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SENATE.)

Distribution Question.

(FEB. 28, 1837.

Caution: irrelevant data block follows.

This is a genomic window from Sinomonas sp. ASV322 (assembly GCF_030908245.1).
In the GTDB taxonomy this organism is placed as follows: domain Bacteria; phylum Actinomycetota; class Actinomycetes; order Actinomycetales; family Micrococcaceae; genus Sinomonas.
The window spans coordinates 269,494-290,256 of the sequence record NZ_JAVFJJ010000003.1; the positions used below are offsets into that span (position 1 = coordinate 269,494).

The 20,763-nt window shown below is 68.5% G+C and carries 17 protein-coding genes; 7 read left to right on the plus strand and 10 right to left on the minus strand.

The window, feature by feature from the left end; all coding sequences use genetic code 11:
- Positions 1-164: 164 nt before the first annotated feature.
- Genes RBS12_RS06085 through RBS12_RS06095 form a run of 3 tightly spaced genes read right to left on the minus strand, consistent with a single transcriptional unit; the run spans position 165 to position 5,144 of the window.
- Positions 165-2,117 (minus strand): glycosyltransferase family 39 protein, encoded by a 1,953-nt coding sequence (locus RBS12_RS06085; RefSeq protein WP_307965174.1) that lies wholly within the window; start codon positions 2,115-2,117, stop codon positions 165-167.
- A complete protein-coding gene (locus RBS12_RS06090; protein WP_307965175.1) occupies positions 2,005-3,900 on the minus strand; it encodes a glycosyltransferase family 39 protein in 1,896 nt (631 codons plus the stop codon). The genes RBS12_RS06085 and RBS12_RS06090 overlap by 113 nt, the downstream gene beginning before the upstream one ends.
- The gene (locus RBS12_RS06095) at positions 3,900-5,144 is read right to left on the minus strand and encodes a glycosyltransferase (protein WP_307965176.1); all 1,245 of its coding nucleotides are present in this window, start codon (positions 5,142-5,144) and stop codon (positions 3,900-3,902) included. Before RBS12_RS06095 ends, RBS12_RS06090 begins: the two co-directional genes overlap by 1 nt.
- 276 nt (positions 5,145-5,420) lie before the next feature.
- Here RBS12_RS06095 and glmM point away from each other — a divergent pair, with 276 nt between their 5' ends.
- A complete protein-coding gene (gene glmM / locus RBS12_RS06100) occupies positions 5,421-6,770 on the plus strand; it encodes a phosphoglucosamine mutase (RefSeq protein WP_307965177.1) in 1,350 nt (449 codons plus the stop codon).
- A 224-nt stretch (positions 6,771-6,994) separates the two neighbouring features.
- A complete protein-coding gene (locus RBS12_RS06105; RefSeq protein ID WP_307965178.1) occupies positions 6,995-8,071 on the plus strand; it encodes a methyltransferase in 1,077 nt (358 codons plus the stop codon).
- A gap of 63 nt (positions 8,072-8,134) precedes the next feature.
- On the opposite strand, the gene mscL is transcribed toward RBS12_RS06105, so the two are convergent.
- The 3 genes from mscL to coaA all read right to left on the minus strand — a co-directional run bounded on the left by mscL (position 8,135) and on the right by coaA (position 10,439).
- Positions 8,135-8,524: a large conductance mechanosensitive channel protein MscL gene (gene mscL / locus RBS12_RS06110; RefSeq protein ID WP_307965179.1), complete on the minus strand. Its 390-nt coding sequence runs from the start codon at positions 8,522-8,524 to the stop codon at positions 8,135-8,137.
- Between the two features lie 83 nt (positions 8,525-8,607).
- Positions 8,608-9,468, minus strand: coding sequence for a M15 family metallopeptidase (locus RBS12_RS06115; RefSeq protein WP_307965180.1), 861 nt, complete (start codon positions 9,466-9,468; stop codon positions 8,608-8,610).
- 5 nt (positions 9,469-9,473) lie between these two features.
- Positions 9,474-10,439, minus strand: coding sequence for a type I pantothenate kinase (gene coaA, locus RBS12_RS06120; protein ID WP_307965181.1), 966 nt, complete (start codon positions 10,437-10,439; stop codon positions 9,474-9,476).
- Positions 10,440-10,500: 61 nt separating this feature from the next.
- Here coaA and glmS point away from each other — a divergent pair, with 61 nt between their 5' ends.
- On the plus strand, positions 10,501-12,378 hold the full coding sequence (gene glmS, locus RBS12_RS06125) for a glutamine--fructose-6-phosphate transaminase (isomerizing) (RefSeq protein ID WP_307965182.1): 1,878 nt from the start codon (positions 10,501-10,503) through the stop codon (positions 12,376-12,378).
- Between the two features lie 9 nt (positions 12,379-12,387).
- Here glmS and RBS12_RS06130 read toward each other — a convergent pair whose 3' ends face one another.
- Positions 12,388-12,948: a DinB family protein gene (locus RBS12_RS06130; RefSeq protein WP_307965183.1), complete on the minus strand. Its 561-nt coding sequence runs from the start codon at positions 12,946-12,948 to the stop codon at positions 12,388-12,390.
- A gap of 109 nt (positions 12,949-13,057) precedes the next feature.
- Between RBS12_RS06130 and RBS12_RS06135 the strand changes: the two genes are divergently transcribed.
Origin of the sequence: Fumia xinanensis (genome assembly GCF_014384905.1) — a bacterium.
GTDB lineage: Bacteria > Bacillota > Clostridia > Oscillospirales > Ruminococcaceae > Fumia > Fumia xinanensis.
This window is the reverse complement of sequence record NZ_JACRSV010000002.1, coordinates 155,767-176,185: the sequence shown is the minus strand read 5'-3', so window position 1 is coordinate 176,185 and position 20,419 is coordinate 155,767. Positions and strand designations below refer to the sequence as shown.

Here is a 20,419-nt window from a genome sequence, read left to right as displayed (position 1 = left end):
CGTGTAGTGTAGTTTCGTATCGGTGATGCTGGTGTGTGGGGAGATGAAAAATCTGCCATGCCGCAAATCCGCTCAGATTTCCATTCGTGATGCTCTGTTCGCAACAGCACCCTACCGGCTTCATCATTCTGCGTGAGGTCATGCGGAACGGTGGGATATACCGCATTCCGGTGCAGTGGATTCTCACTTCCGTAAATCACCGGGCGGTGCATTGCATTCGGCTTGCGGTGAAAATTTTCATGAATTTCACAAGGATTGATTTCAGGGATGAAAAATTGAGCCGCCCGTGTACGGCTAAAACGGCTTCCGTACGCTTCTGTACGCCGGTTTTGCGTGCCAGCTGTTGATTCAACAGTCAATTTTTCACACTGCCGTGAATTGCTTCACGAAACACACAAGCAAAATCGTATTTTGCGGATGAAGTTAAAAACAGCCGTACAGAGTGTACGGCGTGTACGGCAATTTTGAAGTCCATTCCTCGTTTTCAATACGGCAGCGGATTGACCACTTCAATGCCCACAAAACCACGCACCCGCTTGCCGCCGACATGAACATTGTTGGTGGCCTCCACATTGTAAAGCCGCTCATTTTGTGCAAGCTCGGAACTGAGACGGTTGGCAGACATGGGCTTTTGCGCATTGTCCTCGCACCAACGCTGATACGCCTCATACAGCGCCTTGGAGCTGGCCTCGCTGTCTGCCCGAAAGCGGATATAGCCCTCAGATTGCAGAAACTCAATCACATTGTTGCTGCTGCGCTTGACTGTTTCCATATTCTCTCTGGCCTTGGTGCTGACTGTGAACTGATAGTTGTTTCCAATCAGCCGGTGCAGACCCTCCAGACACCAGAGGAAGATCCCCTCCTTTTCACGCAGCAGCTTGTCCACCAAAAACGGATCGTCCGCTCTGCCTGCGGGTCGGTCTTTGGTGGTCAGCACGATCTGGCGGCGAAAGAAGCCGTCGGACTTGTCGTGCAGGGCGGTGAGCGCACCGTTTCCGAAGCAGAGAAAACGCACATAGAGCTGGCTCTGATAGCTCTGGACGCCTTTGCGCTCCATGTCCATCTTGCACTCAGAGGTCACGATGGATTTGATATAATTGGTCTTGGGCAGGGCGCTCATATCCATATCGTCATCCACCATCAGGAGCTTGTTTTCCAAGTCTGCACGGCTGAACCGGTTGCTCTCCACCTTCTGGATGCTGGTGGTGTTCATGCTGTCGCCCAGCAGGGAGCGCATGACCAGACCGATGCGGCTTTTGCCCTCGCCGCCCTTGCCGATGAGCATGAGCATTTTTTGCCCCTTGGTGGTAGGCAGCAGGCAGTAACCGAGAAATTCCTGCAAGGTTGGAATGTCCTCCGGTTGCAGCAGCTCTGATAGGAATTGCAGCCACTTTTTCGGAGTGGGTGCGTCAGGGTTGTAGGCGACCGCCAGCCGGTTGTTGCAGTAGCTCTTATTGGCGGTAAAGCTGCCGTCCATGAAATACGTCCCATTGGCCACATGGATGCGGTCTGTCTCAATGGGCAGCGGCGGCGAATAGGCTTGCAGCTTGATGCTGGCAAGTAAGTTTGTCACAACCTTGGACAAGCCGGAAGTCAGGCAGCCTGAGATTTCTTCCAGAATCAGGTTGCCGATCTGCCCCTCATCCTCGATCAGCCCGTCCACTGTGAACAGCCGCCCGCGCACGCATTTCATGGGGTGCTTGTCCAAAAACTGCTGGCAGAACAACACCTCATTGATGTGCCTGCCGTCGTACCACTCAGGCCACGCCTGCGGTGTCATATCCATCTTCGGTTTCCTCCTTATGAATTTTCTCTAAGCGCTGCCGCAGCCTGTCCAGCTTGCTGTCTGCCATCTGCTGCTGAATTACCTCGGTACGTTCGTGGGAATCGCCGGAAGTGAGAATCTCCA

to be justified alone upon the extreme necessity which adhered to his land bill and opposed this amendment, tben existed. What is now the state of the case? This wbich, if it should prevail, must destroy that measure. amendment has been ingrafted by the House upon an For my own part, I shall vote to strike this amendment ordinary appropriation bill. From the very nature of from the bill, without the slightest apprehension of subsuch bills, they ought to be, and generally are, confined jecting myself to the charge of inconsistency. to grants of money for the execution of existing laws, Mr. RIVES explained, in reply to Mr. Clay, that his and for carrying into effect the settled policy of the remarks, as to the aristocratic character of the Senate, country. To unite this deposite section, in ihe same had no reference to the individual character of its membill, with the appropriations necessary to complete our bers, but to the constitution of the entire body, in its system of fortifications, is to declare to the world that it collective capacity, as farthest removed from an expresbas become a part of our settled policy. Does any ne. sion of the popular will. cessity now exist for the adoption of such a measure! As to the appeal of the Senator to the majority of the Are we now placed in the same situation in which we Senate to exbibit a deference to the will of the people, were at the last session of Congress? Will there be any as expressed by a vote of the other House, it would surplus in the Treasury on the 1st of January next, be. have had more weight had it been seconded by the exyond five millions? Has this fact been ascertained? ample of the Senator bimself. Mr. R. Iben alluded to Shadows, clouds, and darkness, rest upon the question. the stern rejection of the three million appropriation for Whether there will be or not is uncertain, contingent, fortifications, which had been proposed by the House of dependent upon the action of Congress, and upon the Representatives on a former memorable occasion. The speculations in the public lands. My own impression Senate was now committed before the world to a sys. is, that, if there should be a surplus, it will be compara. tem of policy w bich was opposed to the accumulation of tively small; unless this very proposition for its deposite surplus revenue; and there was not the slightest inconwith tbe States should be the means of creating it, by de sistency if, in adherence to that policy, it rejected a feating the passage of important bills for the defence measure which was founded on a policy directly the reand benefit of the country. What necessity now exists verse of this. Mr. R. adverted, as Mr. Buchanax had for the adoption of this measure? If there shall be a sur. done, to the different circumstances in which the Sen. plus wben Congress meet on the 1st of December next, ate bad been placed at the last session, as a sufficient it will then be time enough to provide for its disposition. reason why he had advocated a similar measure, at that One great objection to this measure is, that it will make time, to that which he should now oppose. the extreme medicine of the constitution its daily bread. Mr. PRESTON was understood io say tbat the SenIt bag already become so familiar to us that Senators ale had been regarded and represented as an aristocratic are now willing to insert it in an ordinary appropriation body while it was opposed to the administration, but bill, and thus make it the settled policy of the country. ceased to be so when it changed to the opposite side in It should be the exception, not the rule. Above all, it politics. He regretted that it was so officially lermed at is a remedy to which we ought never to resort until we the time, and hoped hereafter tbat it would not be so know that a surplus exists, or are absolutely certain that referred to at all. it will exist. Sufficient for the day is the evil thereof. The observations (he said) of the Senator from Vir